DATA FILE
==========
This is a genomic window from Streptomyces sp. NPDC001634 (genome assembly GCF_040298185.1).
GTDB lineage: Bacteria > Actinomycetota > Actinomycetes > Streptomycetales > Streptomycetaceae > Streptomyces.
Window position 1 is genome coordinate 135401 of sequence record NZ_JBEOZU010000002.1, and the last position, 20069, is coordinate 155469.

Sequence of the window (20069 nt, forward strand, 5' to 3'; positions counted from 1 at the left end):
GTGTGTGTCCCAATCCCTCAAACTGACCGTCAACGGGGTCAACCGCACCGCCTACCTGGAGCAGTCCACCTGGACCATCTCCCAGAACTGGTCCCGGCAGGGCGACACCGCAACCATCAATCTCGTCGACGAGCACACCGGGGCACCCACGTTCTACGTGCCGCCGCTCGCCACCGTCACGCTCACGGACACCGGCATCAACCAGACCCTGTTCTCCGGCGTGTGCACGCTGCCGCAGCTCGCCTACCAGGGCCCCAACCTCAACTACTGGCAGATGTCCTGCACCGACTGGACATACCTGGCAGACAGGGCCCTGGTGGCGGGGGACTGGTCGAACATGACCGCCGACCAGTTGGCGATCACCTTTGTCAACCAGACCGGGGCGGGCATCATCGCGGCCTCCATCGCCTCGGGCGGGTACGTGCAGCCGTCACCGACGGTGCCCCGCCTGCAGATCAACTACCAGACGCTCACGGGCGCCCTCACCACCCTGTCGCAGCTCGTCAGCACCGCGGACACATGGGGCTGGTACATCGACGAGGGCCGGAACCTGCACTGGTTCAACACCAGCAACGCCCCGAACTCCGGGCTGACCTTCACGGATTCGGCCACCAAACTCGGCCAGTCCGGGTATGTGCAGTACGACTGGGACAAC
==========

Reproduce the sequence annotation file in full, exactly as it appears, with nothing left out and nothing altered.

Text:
This is a genomic window from Streptomyces sp. NPDC001634 (genome assembly GCF_040298185.1).
GTDB lineage: Bacteria > Actinomycetota > Actinomycetes > Streptomycetales > Streptomycetaceae > Streptomyces.
Window position 1 is genome coordinate 135401 of sequence record NZ_JBEOZU010000002.1, and the last position, 20069, is coordinate 155469.

Sequence of the window (20069 nt, forward strand, 5' to 3'; positions counted from 1 at the left end):
GTGTGTGTCCCAATCCCTCAAACTGACCGTCAACGGGGTCAACCGCACCGCCTACCTGGAGCAGTCCACCTGGACCATCTCCCAGAACTGGTCCCGGCAGGGCGACACCGCAACCATCAATCTCGTCGACGAGCACACCGGGGCACCCACGTTCTACGTGCCGCCGCTCGCCACCGTCACGCTCACGGACACCGGCATCAACCAGACCCTGTTCTCCGGCGTGTGCACGCTGCCGCAGCTCGCCTACCAGGGCCCCAACCTCAACTACTGGCAGATGTCCTGCACCGACTGGACATACCTGGCAGACAGGGCCCTGGTGGCGGGGGACTGGTCGAACATGACCGCCGACCAGTTGGCGATCACCTTTGTCAACCAGACCGGGGCGGGCATCATCGCGGCCTCCATCGCCTCGGGCGGGTACGTGCAGCCGTCACCGACGGTGCCCCGCCTGCAGATCAACTACCAGACGCTCACGGGCGCCCTCACCACCCTGTCGCAGCTCGTCAGCACCGCGGACACATGGGGCTGGTACATCGACGAGGGCCGGAACCTGCACTGGTTCAACACCAGCAACGCCCCGAACTCCGGGCTGACCTTCACGGATTCGGCCACCAAACTCGGCCAGTCCGGGTATGTGCAGTACGACTGGGACAAC